April 13, 2015 report
Mystery of peryton reception at Australian observatory solved: It's from microwave ovens
For several years space scientists have been studying radio signals that emanate from unknown sources—some from somewhere nearby, others from the distant galaxy. The ones that were found to come from close sources have been named perytons—theories about their origin have typically focused on meteorological and/or terrestrial phenomena. No one really knows the source of FRBs, but scientists have suspected it should be possible to track down the source of perytons, since they come from somewhere nearby. To learn more, the research team set up a real-time radio interference monitor at the Parkes site and then waited for the telescope to detect some perytons—they did not have to wait long, this past January, the telescope picked up three peryton signals, but so did the interference monitor. Analysis of data from the device suggested the source was similar to that emitted from microwave ovens.
Taking a closer look, the team found they could reproduce the peryton signals received by the telescope by simply opening the door to a microwave in the break room before its timer went off—that tiny moment of time when the magnetron was still pumping out microwaves when the door was open—that allowed for a very short burst of microwave activity that was of course picked up by the telescope.
It is still not clear if microwave ovens can be blamed for all instances of peryton reception, but it is a sure bet that any site that hears such signals in the future will first check to see if they are originating around lunch or dinner time. The finding does not suggest FRBs might be generated by a more earthly source, however, since their signals arrive from just one point in space and unlike perytons, they happen at random times.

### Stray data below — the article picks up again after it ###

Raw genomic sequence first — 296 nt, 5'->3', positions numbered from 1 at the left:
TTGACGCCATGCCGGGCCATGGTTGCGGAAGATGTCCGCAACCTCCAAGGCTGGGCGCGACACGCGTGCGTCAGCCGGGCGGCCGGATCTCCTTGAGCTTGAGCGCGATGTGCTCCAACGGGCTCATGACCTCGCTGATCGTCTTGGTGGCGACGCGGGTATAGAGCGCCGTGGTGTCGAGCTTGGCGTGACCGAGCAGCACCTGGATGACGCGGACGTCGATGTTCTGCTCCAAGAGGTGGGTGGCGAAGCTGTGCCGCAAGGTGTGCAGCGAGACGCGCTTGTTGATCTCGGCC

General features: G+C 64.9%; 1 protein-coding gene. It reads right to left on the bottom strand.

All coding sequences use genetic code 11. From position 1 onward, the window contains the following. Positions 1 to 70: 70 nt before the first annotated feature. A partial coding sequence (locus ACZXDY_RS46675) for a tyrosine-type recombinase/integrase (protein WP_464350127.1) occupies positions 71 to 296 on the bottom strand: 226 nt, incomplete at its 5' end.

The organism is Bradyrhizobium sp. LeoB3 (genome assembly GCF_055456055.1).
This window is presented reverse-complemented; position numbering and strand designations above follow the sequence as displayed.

"Perytons" are millisecond-duration transients of terrestrial origin, whose frequency-swept emission mimics the dispersion of an astrophysical pulse that has propagated through tenuous cold plasma. In fact, their similarity to FRB 010724 had previously cast a shadow over the interpretation of "fast radio bursts," which otherwise appear to be of extragalactic origin. Until now, the physical origin of the dispersion-mimicking perytons had remained a mystery. We have identified strong out-of-band emission at 2.3—2.5 GHz associated with several peryton events. Subsequent tests revealed that a peryton can be generated at 1.4 GHz when a microwave oven door is opened prematurely and the telescope is at an appropriate relative angle. Radio emission escaping from microwave ovens during the magnetron shut-down phase neatly explain all of the observed properties of the peryton signals. Now that the peryton source has been identified, we furthermore demonstrate that the microwaves on site could not have caused FRB 010724. This and other distinct observational differences show that FRBs are excellent candidates for genuine extragalactic transients.
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